Can Twitter be used to track HIV, drug-related behaviour?
Twitter has gained a new dimension! The popular micro-blogging site may actually prove to be a potentially valuable source of public health information. Social media sites can emerge as a useful means of monitoring HIV incidences and drug-related behaviors which could in turn target potential outbreaks and help detection efforts, a new study shows.
According to experts, risky sexual behaviors and drug use could be predicted by linking the location of the twitter posts with data on the geographical distribution of HIV cases.
In order to determine whether social media and mobile technologies can be used to predict and change behavior, researchers examined more than 550 million tweets between May 26 and Dec. 9, 2012.
Though there have been some narrow studies using Twitter posts to track flu outbreaks, no one has ever used tweets to monitor HIV, drug-related behavior.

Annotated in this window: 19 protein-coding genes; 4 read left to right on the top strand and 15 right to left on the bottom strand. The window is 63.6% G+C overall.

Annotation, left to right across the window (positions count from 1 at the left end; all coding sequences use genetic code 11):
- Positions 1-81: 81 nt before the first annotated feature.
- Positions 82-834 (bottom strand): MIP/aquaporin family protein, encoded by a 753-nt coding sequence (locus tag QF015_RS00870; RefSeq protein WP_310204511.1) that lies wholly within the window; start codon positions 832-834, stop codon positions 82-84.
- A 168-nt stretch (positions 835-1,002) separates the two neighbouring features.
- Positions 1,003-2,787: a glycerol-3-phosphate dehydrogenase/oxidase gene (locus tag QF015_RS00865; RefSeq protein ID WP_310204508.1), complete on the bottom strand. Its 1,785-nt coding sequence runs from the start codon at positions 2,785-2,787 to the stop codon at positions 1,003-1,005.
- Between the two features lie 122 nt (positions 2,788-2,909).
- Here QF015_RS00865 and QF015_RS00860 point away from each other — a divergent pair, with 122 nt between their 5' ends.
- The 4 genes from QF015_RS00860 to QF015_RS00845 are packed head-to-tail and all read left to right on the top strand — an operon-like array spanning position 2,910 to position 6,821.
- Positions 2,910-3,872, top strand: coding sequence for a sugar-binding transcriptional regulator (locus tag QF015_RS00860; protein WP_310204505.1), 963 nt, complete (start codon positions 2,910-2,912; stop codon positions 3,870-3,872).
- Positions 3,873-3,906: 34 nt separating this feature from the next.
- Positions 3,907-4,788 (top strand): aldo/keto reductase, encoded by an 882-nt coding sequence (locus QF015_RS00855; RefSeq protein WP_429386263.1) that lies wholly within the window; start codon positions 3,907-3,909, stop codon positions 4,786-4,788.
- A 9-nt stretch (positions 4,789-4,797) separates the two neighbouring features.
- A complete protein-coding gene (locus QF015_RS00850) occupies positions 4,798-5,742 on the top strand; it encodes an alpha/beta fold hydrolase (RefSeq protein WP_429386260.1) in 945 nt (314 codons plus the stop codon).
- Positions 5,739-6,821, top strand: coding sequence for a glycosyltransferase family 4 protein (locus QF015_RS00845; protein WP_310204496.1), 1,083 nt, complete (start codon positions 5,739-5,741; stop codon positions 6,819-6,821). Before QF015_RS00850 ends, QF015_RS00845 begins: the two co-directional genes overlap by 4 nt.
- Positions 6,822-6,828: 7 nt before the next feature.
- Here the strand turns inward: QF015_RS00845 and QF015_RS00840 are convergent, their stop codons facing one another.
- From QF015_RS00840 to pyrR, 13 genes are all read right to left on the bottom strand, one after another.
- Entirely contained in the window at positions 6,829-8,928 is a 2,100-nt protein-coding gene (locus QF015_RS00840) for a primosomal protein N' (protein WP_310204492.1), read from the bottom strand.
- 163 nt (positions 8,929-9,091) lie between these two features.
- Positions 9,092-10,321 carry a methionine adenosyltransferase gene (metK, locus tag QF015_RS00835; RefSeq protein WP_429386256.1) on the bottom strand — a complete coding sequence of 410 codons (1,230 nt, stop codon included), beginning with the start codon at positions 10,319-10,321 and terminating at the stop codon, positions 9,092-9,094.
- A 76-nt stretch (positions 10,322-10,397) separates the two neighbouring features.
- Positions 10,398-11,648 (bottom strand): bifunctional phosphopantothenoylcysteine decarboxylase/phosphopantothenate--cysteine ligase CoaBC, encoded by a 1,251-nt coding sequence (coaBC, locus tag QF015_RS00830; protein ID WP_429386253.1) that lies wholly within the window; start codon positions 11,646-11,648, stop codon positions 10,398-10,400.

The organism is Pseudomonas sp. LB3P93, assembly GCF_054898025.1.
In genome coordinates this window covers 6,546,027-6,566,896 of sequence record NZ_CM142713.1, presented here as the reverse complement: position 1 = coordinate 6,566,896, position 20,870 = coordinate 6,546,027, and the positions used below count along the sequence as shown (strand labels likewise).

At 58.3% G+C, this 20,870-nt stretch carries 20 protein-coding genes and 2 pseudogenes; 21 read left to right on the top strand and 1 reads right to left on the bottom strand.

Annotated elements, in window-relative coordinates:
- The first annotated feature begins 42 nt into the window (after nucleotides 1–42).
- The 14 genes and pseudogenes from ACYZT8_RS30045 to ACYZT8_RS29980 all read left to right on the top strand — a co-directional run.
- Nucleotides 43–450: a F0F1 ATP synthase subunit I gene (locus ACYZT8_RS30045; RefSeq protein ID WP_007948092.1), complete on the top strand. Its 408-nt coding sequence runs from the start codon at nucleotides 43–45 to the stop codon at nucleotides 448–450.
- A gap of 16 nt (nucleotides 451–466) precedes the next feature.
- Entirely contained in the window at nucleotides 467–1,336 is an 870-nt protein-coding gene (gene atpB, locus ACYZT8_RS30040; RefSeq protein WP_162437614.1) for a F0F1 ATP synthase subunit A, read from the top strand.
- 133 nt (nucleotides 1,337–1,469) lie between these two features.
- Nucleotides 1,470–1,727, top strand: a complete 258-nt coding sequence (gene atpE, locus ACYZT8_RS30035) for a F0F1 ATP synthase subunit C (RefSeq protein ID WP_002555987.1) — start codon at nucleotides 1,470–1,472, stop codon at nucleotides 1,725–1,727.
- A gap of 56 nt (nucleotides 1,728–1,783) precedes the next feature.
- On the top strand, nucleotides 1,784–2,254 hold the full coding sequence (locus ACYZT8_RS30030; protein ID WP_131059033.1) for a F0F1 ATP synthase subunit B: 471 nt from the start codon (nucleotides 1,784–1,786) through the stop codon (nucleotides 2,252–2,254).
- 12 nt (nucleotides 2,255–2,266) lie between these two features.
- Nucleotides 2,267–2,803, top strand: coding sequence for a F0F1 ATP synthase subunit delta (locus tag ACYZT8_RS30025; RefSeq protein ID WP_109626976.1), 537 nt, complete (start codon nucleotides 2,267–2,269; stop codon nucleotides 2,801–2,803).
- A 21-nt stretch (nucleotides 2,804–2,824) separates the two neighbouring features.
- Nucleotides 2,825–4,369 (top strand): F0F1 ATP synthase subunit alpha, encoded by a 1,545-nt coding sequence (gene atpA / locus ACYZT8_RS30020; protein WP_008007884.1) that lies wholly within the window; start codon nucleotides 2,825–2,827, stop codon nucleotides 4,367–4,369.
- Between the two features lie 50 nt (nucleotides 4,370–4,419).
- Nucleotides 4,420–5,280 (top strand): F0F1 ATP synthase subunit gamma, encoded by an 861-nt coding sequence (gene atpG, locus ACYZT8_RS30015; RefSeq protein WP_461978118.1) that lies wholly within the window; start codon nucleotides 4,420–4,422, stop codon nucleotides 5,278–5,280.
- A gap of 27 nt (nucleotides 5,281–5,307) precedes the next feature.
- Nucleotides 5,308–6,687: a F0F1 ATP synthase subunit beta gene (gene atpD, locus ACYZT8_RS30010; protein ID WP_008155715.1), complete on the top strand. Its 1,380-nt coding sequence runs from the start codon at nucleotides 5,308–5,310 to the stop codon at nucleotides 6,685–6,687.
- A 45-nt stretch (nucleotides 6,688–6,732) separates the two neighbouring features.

Study researcher, Sean Young, assistant professor of family medicine at the David Geffen School of Medicine at UCLA and co-director of the Center for Digital Behavior at UCLA stated,“This is the first to suggest that Twitter can be used to predict people””s health-related behaviors and as a method for monitoring HIV risk behaviors and drug use.”
Experts devised an algorithm that helped them sift through words and phrases such as ””sex”” or ””get high”” in Twitter posts that suggest drug use or risky sexual conduct, two behaviors linked with the transmission of infectious diseases. Subsequently, the tweets were plotted on a map to identify their place of origin and compared to geographic data of HIV cases.
The investigators were able to zero down to around 8,538 relevant tweets indicating sexually risky behavior and 1,342 suggesting stimulant drug use. They were able to find a noteworthy connection between the locations of tweets indicating risky behavior and the counties with high numbers of HIV cases.
“Ultimately, these methods suggest that we can use ””big data”” from social media for remote monitoring and surveillance of HIV risk behaviors and potential outbreaks,” said Sean Young.
The study was published in the journal Preventive Medicine.